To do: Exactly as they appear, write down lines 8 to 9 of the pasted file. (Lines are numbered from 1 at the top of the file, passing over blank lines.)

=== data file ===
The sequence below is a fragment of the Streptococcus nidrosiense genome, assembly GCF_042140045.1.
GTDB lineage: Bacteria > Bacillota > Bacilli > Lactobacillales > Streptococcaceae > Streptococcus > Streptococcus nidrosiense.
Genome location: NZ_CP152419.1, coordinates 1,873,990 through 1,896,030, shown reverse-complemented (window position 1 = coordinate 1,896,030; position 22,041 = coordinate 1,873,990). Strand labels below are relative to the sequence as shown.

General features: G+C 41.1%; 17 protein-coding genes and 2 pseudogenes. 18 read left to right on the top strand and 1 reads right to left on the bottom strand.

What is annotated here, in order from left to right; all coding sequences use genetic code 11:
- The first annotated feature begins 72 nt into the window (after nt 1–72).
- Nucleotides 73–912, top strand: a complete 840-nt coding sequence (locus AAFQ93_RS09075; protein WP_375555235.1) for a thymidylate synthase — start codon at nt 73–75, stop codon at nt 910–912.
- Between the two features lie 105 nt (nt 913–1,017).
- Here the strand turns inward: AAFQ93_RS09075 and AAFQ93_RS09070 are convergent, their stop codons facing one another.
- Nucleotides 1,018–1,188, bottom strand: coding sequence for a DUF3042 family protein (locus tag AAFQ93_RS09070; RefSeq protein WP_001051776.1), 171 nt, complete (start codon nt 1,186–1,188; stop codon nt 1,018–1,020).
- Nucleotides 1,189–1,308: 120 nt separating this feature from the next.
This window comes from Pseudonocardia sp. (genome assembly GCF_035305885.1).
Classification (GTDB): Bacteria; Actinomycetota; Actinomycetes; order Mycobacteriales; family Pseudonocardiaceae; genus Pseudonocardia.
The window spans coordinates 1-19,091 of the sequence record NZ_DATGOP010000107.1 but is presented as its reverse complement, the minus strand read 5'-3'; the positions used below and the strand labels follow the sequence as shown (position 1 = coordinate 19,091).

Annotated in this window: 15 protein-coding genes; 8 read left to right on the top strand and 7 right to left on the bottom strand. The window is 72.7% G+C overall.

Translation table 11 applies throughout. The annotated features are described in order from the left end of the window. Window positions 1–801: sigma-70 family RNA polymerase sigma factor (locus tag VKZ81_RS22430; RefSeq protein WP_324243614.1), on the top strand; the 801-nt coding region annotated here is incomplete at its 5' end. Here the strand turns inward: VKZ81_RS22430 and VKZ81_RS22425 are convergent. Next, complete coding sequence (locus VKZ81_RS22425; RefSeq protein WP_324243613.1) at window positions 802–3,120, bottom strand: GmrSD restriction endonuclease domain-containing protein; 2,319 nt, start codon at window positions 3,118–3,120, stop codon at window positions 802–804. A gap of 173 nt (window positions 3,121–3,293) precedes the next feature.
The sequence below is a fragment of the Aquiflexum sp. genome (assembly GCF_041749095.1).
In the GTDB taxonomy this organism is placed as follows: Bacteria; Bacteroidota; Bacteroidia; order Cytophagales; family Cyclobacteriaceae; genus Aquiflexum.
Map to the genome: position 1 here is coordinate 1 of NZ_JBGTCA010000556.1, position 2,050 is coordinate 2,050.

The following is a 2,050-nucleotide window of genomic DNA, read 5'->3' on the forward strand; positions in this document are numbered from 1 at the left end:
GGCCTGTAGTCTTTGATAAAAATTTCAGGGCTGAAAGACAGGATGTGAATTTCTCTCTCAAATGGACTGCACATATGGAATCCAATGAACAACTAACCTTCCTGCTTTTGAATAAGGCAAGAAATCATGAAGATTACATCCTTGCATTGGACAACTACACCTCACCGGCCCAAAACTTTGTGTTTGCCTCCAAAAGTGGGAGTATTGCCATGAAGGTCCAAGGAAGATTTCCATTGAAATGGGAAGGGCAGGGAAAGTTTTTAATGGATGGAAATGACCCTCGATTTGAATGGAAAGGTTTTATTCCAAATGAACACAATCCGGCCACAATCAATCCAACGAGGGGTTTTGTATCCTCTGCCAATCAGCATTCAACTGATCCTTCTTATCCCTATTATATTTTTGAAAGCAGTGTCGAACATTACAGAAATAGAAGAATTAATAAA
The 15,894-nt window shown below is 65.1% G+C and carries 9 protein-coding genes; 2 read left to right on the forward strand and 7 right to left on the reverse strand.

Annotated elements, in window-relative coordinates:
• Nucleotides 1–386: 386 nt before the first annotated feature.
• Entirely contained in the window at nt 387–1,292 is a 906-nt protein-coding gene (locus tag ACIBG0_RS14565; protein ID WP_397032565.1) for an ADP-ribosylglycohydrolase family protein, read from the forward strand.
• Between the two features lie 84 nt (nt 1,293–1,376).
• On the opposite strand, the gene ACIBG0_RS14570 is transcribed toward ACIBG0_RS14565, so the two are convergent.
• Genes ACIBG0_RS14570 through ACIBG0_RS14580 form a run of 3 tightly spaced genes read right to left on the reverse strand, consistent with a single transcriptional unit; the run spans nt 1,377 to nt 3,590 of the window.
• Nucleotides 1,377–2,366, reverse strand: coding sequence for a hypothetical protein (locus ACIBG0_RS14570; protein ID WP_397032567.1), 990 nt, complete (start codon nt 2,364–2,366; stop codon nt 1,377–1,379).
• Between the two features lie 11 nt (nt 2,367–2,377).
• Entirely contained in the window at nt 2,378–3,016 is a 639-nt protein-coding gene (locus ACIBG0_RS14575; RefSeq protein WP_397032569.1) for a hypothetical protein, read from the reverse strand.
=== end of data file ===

- Between the two features lie 105 nt (nt 913–1,017).
- Here the strand turns inward: AAFQ93_RS09075 and AAFQ93_RS09070 are convergent, their stop codons facing one another.